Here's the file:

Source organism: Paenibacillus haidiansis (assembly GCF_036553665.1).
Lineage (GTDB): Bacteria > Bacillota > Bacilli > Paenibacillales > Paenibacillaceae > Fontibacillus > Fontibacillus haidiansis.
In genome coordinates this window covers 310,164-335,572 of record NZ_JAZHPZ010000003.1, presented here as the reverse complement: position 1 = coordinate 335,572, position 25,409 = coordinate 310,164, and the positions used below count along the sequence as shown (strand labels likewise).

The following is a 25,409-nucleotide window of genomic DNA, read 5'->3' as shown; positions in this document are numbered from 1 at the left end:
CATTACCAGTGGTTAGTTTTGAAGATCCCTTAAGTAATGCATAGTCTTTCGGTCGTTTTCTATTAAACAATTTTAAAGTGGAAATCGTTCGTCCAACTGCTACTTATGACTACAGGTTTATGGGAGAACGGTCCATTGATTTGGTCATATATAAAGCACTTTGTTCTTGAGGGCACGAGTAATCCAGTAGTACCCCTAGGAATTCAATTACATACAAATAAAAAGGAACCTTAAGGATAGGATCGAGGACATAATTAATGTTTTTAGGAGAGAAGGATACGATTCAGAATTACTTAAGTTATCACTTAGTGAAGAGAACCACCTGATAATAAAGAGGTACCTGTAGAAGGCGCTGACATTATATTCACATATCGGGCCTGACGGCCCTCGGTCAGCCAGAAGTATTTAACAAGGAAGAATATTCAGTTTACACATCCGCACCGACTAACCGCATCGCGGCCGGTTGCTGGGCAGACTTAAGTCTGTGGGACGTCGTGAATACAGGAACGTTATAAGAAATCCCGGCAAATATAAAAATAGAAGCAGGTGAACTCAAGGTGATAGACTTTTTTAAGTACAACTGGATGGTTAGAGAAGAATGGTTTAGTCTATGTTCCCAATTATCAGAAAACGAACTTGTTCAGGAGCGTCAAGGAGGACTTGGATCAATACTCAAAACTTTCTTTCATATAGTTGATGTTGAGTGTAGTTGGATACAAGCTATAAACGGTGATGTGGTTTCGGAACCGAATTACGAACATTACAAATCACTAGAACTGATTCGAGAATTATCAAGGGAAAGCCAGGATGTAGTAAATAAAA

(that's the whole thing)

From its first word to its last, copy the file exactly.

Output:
Source organism: Paenibacillus haidiansis (assembly GCF_036553665.1).
Lineage (GTDB): Bacteria > Bacillota > Bacilli > Paenibacillales > Paenibacillaceae > Fontibacillus > Fontibacillus haidiansis.
In genome coordinates this window covers 310,164-335,572 of record NZ_JAZHPZ010000003.1, presented here as the reverse complement: position 1 = coordinate 335,572, position 25,409 = coordinate 310,164, and the positions used below count along the sequence as shown (strand labels likewise).

The following is a 25,409-nucleotide window of genomic DNA, read 5'->3' as shown; positions in this document are numbered from 1 at the left end:
CATTACCAGTGGTTAGTTTTGAAGATCCCTTAAGTAATGCATAGTCTTTCGGTCGTTTTCTATTAAACAATTTTAAAGTGGAAATCGTTCGTCCAACTGCTACTTATGACTACAGGTTTATGGGAGAACGGTCCATTGATTTGGTCATATATAAAGCACTTTGTTCTTGAGGGCACGAGTAATCCAGTAGTACCCCTAGGAATTCAATTACATACAAATAAAAAGGAACCTTAAGGATAGGATCGAGGACATAATTAATGTTTTTAGGAGAGAAGGATACGATTCAGAATTACTTAAGTTATCACTTAGTGAAGAGAACCACCTGATAATAAAGAGGTACCTGTAGAAGGCGCTGACATTATATTCACATATCGGGCCTGACGGCCCTCGGTCAGCCAGAAGTATTTAACAAGGAAGAATATTCAGTTTACACATCCGCACCGACTAACCGCATCGCGGCCGGTTGCTGGGCAGACTTAAGTCTGTGGGACGTCGTGAATACAGGAACGTTATAAGAAATCCCGGCAAATATAAAAATAGAAGCAGGTGAACTCAAGGTGATAGACTTTTTTAAGTACAACTGGATGGTTAGAGAAGAATGGTTTAGTCTATGTTCCCAATTATCAGAAAACGAACTTGTTCAGGAGCGTCAAGGAGGACTTGGATCAATACTCAAAACTTTCTTTCATATAGTTGATGTTGAGTGTAGTTGGATACAAGCTATAAACGGTGATGTGGTTTCGGAACCGAATTACGAACATTACAAATCACTAGAACTGATTCGAGAATTATCAAGGGAAAGCCAGGATGTAGTAAATAAAA